The herbal supplement kratom comes with risks

The supplement may be behind a small but growing number of deaths

kratom supplements

WARNING SIGNS  Kratom has been tied to 91 deaths from July 2016 to December 2017, raising more questions about the supplement’s safety.

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Kratom, an herbal supplement available at vape shops and online stores, has been linked to 91 deaths over 18 months from July 2016 to December 2017, according to a report by the U.S. Centers for Disease Control and Prevention.

Those deaths made up less than 1 percent of the 27,338 overdose fatalities analyzed for the report, released online on April 12. Although small, the numbers point to increasing numbers of people using the plant to combat pain, depression and even opioid addiction.

Interest in, and exposure to, kratom is apparently rising. “We’d see about 10 cases a year, and now we’re seeing hundreds,” says toxicologist Henry Spiller of the Central Ohio Poison Center in Columbus.

Here, scientists weigh in on what’s known and unknown about the herbal supplement.

What is kratom, and why are people using it?

The supplement is mashed leaves from the tropical tree Mitragyna speciosa, a coffee cousin that grows in the warm, wet forests of Southeast Asia. Pulverized leaves create a green powder that can be dissolved in tea, packed into pill capsules or extracted into alcohol. Traditionally, workers chew the leaves in search of a mild stimulant effect during the day, and then drink tea to relieve pain, says pharmacologist and toxicologist Oliver Grundmann of the University of Florida in Gainesville.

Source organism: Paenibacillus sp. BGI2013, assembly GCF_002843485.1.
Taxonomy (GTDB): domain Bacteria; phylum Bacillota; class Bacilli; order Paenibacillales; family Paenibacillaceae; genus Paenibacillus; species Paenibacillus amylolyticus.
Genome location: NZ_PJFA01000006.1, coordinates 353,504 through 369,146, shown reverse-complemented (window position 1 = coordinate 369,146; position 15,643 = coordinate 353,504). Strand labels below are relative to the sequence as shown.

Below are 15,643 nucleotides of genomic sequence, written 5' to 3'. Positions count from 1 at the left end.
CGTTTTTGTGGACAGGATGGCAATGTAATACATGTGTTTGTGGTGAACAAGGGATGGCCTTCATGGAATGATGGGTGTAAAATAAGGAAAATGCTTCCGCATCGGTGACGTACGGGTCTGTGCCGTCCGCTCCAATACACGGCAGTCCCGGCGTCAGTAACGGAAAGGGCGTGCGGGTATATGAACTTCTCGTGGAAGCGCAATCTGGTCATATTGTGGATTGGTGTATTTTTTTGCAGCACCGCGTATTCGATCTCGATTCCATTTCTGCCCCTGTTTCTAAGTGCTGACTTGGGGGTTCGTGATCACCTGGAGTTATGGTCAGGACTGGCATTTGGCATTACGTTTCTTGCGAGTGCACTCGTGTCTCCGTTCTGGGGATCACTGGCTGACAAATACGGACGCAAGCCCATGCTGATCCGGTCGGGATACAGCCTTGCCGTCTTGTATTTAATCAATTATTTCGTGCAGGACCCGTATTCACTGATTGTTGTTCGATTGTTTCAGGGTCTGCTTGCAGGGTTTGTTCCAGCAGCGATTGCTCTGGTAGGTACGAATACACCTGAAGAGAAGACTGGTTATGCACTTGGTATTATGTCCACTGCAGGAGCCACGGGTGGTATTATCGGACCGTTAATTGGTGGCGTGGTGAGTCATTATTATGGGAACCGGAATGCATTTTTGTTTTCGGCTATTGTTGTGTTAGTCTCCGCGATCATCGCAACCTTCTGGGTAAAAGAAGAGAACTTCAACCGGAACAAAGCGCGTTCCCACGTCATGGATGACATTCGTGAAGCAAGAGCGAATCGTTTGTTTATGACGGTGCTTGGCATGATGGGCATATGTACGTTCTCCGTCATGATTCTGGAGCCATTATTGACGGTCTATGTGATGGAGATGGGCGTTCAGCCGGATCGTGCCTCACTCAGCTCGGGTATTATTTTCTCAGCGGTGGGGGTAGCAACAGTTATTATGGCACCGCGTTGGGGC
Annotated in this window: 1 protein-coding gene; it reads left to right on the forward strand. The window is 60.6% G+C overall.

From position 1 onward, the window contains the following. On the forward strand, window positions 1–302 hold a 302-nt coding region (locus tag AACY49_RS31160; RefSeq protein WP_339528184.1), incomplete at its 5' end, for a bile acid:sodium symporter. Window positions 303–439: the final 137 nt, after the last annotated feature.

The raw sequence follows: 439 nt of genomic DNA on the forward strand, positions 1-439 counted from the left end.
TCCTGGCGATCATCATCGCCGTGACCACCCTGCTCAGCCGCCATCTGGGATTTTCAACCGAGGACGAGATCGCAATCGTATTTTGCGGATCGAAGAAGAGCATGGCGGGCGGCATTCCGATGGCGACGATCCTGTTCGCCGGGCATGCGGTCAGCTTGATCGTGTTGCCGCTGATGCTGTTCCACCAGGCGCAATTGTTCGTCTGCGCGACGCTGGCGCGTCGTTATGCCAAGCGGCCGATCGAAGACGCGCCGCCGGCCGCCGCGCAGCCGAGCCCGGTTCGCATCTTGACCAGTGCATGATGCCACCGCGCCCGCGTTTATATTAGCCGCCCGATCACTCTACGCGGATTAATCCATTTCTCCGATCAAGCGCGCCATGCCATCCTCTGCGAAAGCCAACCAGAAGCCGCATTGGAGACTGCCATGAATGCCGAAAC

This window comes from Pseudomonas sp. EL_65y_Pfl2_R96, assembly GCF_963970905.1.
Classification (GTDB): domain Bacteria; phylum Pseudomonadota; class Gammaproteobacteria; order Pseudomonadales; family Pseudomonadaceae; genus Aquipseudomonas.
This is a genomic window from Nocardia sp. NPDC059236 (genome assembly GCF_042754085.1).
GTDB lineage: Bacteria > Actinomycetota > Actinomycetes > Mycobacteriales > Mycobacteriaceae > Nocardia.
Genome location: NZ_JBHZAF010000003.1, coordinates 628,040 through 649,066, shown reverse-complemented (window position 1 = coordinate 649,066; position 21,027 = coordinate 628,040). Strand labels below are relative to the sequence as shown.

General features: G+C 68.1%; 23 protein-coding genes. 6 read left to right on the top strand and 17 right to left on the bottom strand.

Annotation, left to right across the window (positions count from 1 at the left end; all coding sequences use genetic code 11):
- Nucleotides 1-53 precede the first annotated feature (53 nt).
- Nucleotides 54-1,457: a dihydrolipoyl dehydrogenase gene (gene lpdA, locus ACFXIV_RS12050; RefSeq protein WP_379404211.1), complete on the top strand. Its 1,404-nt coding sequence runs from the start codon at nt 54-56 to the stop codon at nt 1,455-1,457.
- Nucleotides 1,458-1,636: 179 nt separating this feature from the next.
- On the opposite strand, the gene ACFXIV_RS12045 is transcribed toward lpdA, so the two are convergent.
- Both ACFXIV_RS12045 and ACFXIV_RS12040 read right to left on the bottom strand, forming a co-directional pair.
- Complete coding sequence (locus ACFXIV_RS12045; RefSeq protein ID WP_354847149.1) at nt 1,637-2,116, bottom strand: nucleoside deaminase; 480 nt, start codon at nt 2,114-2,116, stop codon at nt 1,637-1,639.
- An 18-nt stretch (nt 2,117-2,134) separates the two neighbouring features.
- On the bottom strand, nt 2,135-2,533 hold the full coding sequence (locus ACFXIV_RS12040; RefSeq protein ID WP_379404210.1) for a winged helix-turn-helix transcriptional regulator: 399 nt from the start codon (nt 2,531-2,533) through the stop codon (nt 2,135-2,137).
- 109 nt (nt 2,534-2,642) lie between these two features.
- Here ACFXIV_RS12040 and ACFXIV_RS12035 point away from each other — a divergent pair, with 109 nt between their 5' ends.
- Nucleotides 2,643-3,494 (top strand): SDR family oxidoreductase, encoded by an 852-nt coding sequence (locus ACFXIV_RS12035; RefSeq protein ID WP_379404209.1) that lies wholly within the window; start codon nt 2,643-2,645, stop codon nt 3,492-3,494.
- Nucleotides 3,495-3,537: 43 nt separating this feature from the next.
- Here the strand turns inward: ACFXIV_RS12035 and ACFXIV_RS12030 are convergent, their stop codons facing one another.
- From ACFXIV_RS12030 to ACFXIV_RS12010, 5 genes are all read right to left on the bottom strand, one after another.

In a survey of about 8,000 kratom users in the United States, 68 percent used kratom for pain, and 66.5 percent used it for emotional or mental conditions, Grundmann reported in Drug and Alcohol Dependence in 2017. A smaller fraction of people used kratom to help with drug dependency.

Is kratom an opioid?

No, Spiller says. Scientists are still working to pin down the behavior of various kratom compounds. Some of kratom’s ingredients seem to weakly bind to a protein in the body and brain that is activated by opioids. But so far, it’s clear that kratom doesn’t act like an opioid, Spiller says.

In an analysis of kratom-linked health problems, Spiller and his colleagues found that the most common symptoms were racing hearts and irritability, not respiratory depression, drowsiness or coma, which are typical during an opioid overdose (SN: 3/31/18, p. 18).

Is kratom safe?

The recent CDC numbers of kratom-linked fatalities are small — 91 deaths out of 27,338 overdose deaths. Of those 91, seven tested positive for only kratom; the rest of the cases tested positive for at least one additional substance, making it hard to conclude exactly what drug — or combination of drugs — was to blame. Those numbers “are a little bit murky,” Grundmann says. Without knowing the concentrations of both kratom and the other drugs people took, it’s difficult to pin down the causes of deaths, he says. 

Still, kratom sold online and in storefronts comes with risks. Because kratom is largely unregulated, products might also contain contaminants. Harmful levels of heavy metals and dangerous Salmonella bacteria have turned up in products.

As for the source itself, “a lot of people consider it natural. It’s a plant,” Spiller says. “That doesn’t necessarily mean that it is safe.” In their analyses, Spiller and his colleagues described five cases of neonatal withdrawal syndrome thought to be caused by kratom use in the mother. Something that can cause that “is a really potent substance,” Spiller says. “That’s a marker to me that we have to be really cautious with this one.”

Laura Sanders is the neuroscience writer. She holds a Ph.D. in molecular biology from the University of Southern California.

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